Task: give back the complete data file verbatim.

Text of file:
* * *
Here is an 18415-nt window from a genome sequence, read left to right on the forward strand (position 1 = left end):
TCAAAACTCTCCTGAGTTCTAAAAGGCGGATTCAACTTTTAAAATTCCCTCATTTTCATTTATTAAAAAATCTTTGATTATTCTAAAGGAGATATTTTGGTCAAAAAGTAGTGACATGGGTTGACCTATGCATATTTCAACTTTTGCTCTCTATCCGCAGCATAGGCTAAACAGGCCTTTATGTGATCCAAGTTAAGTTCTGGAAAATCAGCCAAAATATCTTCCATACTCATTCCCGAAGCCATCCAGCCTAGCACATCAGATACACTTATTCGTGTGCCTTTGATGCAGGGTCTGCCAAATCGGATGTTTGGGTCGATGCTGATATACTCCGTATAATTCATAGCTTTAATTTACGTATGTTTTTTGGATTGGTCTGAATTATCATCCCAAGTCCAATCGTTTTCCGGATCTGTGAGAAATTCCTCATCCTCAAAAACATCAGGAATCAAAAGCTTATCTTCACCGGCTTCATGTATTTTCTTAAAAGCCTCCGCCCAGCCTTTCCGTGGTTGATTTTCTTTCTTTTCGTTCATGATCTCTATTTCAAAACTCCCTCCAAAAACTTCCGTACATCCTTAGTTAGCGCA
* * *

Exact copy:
Here is an 18415-nt window from a genome sequence, read left to right on the forward strand (position 1 = left end):
TCAAAACTCTCCTGAGTTCTAAAAGGCGGATTCAACTTTTAAAATTCCCTCATTTTCATTTATTAAAAAATCTTTGATTATTCTAAAGGAGATATTTTGGTCAAAAAGTAGTGACATGGGTTGACCTATGCATATTTCAACTTTTGCTCTCTATCCGCAGCATAGGCTAAACAGGCCTTTATGTGATCCAAGTTAAGTTCTGGAAAATCAGCCAAAATATCTTCCATACTCATTCCCGAAGCCATCCAGCCTAGCACATCAGATACACTTATTCGTGTGCCTTTGATGCAGGGTCTGCCAAATCGGATGTTTGGGTCGATGCTGATATACTCCGTATAATTCATAGCTTTAATTTACGTATGTTTTTTGGATTGGTCTGAATTATCATCCCAAGTCCAATCGTTTTCCGGATCTGTGAGAAATTCCTCATCCTCAAAAACATCAGGAATCAAAAGCTTATCTTCACCGGCTTCATGTATTTTCTTAAAAGCCTCCGCCCAGCCTTTCCGTGGTTGATTTTCTTTCTTTTCGTTCATGATCTCTATTTCAAAACTCCCTCCAAAAACTTCCGTACATCCTTAGTTAGCGCA